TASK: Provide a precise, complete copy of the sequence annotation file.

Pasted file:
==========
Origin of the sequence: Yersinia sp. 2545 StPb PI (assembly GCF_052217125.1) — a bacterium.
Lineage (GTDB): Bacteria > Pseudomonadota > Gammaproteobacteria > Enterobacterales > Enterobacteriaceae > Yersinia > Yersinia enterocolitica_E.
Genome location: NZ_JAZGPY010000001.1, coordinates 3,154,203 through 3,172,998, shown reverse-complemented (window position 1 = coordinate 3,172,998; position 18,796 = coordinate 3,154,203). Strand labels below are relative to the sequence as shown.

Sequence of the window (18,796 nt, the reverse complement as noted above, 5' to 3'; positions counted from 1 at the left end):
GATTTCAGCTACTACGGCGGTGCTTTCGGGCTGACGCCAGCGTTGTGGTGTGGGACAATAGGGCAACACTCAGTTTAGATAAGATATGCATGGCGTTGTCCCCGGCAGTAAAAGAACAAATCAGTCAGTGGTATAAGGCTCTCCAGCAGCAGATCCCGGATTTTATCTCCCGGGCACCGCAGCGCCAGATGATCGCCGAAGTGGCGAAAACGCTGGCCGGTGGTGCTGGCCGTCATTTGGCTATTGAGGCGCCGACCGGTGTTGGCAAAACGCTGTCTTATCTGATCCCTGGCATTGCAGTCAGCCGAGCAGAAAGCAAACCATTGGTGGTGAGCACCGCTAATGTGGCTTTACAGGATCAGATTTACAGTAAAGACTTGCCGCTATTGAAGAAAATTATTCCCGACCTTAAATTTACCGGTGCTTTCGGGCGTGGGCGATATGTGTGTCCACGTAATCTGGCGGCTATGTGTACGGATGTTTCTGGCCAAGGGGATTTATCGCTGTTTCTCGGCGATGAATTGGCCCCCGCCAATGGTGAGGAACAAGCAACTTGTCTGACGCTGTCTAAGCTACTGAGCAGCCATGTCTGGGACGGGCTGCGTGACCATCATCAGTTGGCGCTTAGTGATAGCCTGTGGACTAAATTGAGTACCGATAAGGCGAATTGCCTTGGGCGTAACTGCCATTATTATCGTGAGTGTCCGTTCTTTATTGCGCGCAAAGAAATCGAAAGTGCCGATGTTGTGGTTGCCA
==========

Origin of the sequence: Yersinia sp. 2545 StPb PI (assembly GCF_052217125.1) — a bacterium.
Lineage (GTDB): Bacteria > Pseudomonadota > Gammaproteobacteria > Enterobacterales > Enterobacteriaceae > Yersinia > Yersinia enterocolitica_E.
Genome location: NZ_JAZGPY010000001.1, coordinates 3,154,203 through 3,172,998, shown reverse-complemented (window position 1 = coordinate 3,172,998; position 18,796 = coordinate 3,154,203). Strand labels below are relative to the sequence as shown.

Sequence of the window (18,796 nt, the reverse complement as noted above, 5' to 3'; positions counted from 1 at the left end):
GATTTCAGCTACTACGGCGGTGCTTTCGGGCTGACGCCAGCGTTGTGGTGTGGGACAATAGGGCAACACTCAGTTTAGATAAGATATGCATGGCGTTGTCCCCGGCAGTAAAAGAACAAATCAGTCAGTGGTATAAGGCTCTCCAGCAGCAGATCCCGGATTTTATCTCCCGGGCACCGCAGCGCCAGATGATCGCCGAAGTGGCGAAAACGCTGGCCGGTGGTGCTGGCCGTCATTTGGCTATTGAGGCGCCGACCGGTGTTGGCAAAACGCTGTCTTATCTGATCCCTGGCATTGCAGTCAGCCGAGCAGAAAGCAAACCATTGGTGGTGAGCACCGCTAATGTGGCTTTACAGGATCAGATTTACAGTAAAGACTTGCCGCTATTGAAGAAAATTATTCCCGACCTTAAATTTACCGGTGCTTTCGGGCGTGGGCGATATGTGTGTCCACGTAATCTGGCGGCTATGTGTACGGATGTTTCTGGCCAAGGGGATTTATCGCTGTTTCTCGGCGATGAATTGGCCCCCGCCAATGGTGAGGAACAAGCAACTTGTCTGACGCTGTCTAAGCTACTGAGCAGCCATGTCTGGGACGGGCTGCGTGACCATCATCAGTTGGCGCTTAGTGATAGCCTGTGGACTAAATTGAGTACCGATAAGGCGAATTGCCTTGGGCGTAACTGCCATTATTATCGTGAGTGTCCGTTCTTTATTGCGCGCAAAGAAATCGAAAGTGCCGATGTTGTGGTTGCCA